Last updated on April 19, 2014 at 18:42 EDT

Results of New Cancer Drug Trials Remain Underreported

August 22, 2005

A new study finds many phase I trials for new cancer fighting drugs never get reported in peer-reviewed journals, and says investigators should be committed not just to finding novel compounds, but also to make sure final results of their studies be disseminated to the medical community. The study appears in the October 1, 2005 issue of CANCER (http://www.interscience.wiley.com/cancer-newsroom), a peer-reviewed journal of the American Cancer Society, and finds about one in three studies presented at a large cancer meeting never got published, with investigators citing lack of time and relocation as the main obstacles to publication, rather than the type of drug being studied or the lack of sponsorship by a pharmaceutical company.

As the number of potential new drugs and protocols for cancer treatment has expanded, particularly in the last decade, communicating the results of the clinical trials to specialists is paramount to saving lives. Presentation of preliminary clinical trial results and publication of final results in peer-reviewed journals is the cornerstone of accurate dissemination of data to colleagues. Previous studies indicate that the publication rate for clinical disciplines range from 78 percent in pediatrics to 31 percent in spine specialists. In 1984 only 58 percent of phase I trial abstracts accepted at the American Society of Clinical Oncology (ASCO) meeting were published.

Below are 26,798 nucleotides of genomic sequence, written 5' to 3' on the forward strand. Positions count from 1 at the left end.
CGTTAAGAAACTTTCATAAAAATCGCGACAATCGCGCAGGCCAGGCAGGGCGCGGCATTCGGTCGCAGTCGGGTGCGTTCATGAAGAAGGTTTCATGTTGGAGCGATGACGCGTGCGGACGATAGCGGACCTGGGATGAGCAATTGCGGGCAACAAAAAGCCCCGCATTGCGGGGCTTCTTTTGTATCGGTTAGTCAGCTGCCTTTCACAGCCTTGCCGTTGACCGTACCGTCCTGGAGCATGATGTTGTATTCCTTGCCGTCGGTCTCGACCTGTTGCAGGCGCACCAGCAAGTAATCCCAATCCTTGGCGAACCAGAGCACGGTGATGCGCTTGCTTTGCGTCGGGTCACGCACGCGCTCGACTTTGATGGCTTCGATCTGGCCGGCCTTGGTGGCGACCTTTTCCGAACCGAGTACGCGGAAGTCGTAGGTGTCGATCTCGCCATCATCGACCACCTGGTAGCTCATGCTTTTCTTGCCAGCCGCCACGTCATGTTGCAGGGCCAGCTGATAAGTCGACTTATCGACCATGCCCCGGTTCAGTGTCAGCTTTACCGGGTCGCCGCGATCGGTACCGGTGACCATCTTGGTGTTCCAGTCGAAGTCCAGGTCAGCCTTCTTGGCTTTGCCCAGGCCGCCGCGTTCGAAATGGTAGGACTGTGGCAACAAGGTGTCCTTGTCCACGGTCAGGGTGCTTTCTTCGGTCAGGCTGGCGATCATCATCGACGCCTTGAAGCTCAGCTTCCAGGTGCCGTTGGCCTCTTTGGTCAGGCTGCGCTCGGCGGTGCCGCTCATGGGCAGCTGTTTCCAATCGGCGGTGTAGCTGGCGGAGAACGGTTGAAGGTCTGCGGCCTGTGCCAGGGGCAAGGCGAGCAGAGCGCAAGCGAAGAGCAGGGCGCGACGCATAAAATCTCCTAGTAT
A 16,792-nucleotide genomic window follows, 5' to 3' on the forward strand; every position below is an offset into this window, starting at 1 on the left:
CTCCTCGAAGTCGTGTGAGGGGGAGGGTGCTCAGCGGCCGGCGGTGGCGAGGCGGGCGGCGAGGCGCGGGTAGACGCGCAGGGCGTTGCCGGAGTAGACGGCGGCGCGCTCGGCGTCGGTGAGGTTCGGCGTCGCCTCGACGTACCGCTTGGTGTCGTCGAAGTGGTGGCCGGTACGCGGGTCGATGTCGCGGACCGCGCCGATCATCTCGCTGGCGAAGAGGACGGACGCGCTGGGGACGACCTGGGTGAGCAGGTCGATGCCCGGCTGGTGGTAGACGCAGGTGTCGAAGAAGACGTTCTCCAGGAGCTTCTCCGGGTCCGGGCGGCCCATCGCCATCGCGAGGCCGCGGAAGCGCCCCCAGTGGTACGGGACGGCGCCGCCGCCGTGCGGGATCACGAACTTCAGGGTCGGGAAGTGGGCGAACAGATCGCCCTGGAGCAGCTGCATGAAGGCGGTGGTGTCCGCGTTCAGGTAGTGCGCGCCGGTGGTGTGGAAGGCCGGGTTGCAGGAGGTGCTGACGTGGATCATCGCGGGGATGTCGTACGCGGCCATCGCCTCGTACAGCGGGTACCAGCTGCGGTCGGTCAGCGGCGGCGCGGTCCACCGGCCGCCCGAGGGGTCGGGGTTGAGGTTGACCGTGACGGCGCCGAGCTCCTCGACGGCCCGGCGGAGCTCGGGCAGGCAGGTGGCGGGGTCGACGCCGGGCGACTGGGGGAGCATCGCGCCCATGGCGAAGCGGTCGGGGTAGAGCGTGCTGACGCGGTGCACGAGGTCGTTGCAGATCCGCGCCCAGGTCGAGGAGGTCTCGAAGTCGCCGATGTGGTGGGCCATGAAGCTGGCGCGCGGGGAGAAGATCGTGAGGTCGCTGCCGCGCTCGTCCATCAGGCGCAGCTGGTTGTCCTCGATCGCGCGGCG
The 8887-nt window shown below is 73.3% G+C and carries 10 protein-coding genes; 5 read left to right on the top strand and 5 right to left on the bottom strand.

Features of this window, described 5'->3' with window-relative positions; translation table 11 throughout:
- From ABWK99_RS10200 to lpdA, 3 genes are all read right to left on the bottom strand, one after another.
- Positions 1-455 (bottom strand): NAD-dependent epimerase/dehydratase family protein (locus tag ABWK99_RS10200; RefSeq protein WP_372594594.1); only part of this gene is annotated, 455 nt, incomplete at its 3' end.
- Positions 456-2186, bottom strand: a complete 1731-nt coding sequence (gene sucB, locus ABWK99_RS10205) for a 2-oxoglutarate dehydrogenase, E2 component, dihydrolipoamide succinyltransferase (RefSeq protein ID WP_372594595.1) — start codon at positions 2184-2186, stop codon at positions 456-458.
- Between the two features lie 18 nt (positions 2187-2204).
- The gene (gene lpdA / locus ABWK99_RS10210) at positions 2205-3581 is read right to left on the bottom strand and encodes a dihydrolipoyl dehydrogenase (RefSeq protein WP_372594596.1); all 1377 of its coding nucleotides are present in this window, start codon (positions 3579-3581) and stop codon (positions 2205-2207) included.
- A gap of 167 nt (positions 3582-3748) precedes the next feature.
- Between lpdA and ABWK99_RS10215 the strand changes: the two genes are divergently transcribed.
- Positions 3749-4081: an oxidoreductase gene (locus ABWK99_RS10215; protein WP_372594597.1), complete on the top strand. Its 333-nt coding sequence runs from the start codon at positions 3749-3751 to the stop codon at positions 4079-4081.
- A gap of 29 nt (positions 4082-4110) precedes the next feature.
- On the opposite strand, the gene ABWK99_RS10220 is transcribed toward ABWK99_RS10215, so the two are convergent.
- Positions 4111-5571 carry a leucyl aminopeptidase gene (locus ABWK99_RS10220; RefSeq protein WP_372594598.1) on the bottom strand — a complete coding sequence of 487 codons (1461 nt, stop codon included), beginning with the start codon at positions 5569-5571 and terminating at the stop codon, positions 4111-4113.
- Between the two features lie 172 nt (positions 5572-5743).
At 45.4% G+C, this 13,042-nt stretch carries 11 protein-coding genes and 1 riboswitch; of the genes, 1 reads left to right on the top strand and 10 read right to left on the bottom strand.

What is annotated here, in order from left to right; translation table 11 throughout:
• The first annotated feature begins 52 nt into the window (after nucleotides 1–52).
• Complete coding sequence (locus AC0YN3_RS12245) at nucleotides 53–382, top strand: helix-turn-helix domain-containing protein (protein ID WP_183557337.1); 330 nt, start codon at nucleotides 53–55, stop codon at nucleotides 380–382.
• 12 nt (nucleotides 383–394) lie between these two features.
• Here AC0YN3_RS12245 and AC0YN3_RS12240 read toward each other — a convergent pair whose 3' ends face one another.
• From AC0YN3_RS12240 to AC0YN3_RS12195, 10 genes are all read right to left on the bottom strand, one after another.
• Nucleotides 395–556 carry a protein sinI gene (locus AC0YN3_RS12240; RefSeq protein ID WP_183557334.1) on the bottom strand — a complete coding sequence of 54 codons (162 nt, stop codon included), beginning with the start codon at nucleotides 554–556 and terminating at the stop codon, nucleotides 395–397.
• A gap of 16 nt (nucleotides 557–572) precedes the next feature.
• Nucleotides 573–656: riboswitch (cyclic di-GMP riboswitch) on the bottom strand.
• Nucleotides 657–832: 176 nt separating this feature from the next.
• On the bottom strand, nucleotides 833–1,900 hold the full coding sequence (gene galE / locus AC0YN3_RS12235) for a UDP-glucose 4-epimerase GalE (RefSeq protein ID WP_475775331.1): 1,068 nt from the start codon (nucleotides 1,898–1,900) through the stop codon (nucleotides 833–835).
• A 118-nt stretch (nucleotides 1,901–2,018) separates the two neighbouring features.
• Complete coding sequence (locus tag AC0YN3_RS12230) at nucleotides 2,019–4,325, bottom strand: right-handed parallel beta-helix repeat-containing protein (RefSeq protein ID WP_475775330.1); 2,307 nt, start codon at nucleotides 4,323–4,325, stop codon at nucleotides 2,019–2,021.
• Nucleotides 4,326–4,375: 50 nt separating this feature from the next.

Luis H. Camacho, M.D., M.P.H. of the University of Texas M. D. Anderson Cancer Center in Houston and colleagues from Memorial Sloan-Kettering Cancer Center, New York calculated the publication rate of abstracts detailing phase I clinical trial data that were accepted at the 1997 ASCO meeting over the next 7.5 years. They also examined the factors that may influence publication.

The authors found about two in three publications (67 percent) were published within the time period studied. Publications that were selected for oral presentation at the meeting were no more likely to be published than those not presented. However, abstracts that were presented were published sooner. Furthermore, while abstracts of novel drug types were more likely to be presented at the meeting, they were no less likely than abstracts on non-novel drugs to be published. Pharmaceutical financial support also did not influence the publication rate. However, researchers often cited lack of time and author relocation as the major obstacles to publication.

“Persistent underreporting of phase I clinical trials hinders dissemination of information to the medical community, delays scientific progress, and may ultimately have an adverse effect on patient care,” conclude the authors.

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